In many countries across the world, governments have stepped up attacks on Non-Governmental Organisations (NGOs), making it harder for them to function effectively. A global pattern has emerged, in which certain governments seek to stigmatise and delegitimise these organisations, particularly by demonising their acceptance of foreign funding or other foreign connections they might have. Moreover, governments often impose debilitating regulations, limiting NGOs activities or simply shutting them down. These measures are often cloaked by the authorities as efforts to curb money laundering, corruption or terrorism.
Such state tactics are not new and include public vilification, hostile legislation, arbitrary enforcement, surveillance, arrest and intimidation. But the speed and scale of this latest spreading wave of repression has been astonishing, fuelled by geopolitical trends and national political shifts that are weakening international human rights protection and support.
NGOs are essential for mobilising private initiative, facilitating citizen engagement and protecting people’s rights. To anticipate and prepare for potential threats, they need to closely observe the signs of a sector-wide assault on civic freedoms.
In recent years, many members of the International Network of Civil Liberties Organizations (INCLO) have had to respond to a sudden increase in threats to civic freedoms. In support of these and other NGOs who have experienced similar treatment from authorities, today, INCLO is releasing the report Gaining Ground: A Framework for Developing Strategies and Tactics in Response to Governmental Attacks on NGOs.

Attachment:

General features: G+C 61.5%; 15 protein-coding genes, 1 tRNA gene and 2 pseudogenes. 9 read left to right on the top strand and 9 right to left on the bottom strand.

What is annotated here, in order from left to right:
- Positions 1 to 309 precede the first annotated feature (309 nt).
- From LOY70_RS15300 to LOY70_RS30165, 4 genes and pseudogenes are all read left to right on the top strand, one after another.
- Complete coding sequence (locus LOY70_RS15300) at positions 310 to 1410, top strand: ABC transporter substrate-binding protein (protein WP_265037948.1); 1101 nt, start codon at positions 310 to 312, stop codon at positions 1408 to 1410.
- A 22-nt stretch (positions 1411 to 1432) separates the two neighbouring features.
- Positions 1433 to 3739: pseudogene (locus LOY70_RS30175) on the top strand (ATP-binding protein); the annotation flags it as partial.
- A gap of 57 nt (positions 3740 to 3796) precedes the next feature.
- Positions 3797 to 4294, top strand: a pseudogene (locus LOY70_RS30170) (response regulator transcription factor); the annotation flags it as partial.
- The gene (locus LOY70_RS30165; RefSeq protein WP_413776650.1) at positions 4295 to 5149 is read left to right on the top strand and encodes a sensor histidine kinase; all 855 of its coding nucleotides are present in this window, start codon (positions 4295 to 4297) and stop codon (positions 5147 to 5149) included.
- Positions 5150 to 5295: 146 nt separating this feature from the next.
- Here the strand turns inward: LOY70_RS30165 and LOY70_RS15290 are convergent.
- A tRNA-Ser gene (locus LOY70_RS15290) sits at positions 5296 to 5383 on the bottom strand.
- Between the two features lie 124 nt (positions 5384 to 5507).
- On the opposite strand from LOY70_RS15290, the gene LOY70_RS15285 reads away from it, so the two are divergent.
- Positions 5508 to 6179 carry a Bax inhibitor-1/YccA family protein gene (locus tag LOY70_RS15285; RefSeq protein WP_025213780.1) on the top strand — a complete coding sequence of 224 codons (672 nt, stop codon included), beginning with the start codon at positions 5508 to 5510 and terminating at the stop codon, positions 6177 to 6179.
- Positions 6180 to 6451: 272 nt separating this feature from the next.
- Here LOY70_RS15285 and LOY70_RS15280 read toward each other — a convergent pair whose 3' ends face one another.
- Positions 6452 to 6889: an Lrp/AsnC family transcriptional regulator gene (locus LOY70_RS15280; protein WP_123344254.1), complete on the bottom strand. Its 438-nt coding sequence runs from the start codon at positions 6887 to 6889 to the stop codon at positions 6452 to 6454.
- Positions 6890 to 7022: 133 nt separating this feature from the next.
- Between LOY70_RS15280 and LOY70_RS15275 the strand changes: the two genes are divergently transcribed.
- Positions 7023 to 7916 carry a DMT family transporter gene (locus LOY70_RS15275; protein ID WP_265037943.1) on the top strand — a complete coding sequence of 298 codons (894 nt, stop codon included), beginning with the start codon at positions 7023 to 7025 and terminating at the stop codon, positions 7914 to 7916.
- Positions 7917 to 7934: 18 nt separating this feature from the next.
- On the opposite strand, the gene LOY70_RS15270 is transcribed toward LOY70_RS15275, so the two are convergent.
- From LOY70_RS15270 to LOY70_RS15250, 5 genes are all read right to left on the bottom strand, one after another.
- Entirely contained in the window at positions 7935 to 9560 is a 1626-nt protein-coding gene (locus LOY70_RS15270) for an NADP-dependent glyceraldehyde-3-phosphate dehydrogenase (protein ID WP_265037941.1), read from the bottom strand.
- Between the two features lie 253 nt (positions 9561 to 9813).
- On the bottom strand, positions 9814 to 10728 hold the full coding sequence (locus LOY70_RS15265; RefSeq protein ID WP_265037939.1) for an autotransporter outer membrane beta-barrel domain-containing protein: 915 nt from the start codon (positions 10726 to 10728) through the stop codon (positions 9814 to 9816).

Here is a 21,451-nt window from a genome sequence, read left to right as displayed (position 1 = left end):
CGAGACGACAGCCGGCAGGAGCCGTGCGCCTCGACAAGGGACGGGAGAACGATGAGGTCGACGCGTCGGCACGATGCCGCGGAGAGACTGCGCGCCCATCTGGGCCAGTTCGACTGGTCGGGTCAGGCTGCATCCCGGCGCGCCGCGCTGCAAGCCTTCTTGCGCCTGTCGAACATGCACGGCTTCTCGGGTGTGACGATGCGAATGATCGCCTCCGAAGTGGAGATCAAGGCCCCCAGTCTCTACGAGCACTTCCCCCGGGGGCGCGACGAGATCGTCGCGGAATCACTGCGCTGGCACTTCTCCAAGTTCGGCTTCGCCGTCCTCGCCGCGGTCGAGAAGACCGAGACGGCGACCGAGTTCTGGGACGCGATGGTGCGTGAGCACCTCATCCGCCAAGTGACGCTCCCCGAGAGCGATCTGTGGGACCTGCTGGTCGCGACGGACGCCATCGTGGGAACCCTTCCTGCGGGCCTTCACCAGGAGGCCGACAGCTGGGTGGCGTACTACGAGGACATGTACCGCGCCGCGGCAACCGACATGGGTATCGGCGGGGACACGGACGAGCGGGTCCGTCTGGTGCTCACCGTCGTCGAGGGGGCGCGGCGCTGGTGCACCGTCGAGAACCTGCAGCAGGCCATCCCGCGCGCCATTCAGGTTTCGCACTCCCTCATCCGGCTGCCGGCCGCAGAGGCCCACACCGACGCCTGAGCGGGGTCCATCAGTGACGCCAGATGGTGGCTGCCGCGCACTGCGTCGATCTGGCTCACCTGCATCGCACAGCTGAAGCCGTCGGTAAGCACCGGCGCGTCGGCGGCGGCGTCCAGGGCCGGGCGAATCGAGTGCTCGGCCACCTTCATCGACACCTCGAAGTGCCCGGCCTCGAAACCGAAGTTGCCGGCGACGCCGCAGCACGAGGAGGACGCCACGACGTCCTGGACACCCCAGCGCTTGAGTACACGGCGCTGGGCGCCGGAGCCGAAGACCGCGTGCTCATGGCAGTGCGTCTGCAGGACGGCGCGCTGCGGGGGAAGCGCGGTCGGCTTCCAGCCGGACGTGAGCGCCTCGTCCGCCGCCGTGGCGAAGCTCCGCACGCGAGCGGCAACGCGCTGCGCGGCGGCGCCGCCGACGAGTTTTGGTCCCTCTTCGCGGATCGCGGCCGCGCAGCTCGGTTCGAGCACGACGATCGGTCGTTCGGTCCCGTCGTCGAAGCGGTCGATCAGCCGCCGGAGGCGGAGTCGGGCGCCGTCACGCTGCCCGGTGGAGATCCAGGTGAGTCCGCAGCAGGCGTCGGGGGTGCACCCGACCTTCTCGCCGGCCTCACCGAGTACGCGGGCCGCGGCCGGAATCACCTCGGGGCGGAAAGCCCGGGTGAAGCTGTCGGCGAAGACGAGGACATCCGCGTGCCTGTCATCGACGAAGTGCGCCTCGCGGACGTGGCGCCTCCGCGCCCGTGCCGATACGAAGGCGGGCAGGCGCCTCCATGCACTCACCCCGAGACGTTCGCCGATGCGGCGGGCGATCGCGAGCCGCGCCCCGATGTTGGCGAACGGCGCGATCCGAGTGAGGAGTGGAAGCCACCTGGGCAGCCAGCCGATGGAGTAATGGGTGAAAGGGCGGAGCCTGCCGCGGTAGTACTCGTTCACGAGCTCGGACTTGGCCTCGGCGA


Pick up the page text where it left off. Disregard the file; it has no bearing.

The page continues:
To inspire international solidarity and enhance cross-border exchange between different organizations, Gaining Ground provides resources and analysis designed to support national organizations who wish to formulate strategic tactics to counteract governmental threats and assaults. It identifies five strategic questions, related to specific threats observed around the world, and enumerates possible responses, evaluating their pros and cons while addressing the possible considerations determined by the context in which the organizations operate. Moreover, the publication shares relevant case studies that INCLO collected from NGOs around the world.
While the approaches adopted by other NGOs would need to resonate within the national context, INCLO’s report seeks to provide a framework of strategic proposals that can be used as a starting point to address NGO vulnerabilities.
INCLO is a network of 13 independent, national human rights organizations working to promote fundamental rights and freedoms. The INCLO members are: the American Civil Liberties Union (ACLU), the Association for Civil Rights in Israel (ACRI), the Canadian Civil Liberties Association (CCLA), Centro de Estudios Legales y Sociales (CELS) in Argentina, Dejusticia in Colombia, the Egyptian Initiative for Personal Rights (EIPR), the Hungarian Civil Liberties Union (HCLU), the Human Rights Law Network (HRLN) in India, the International Human Rights Group Agora (Agora) in Russia, the Irish Council for Civil Liberties (ICCL), the Kenya Human Rights Commission (KHRC), the Legal Resources Centre (LRC) in South Africa, and Liberty in the United Kingdom.
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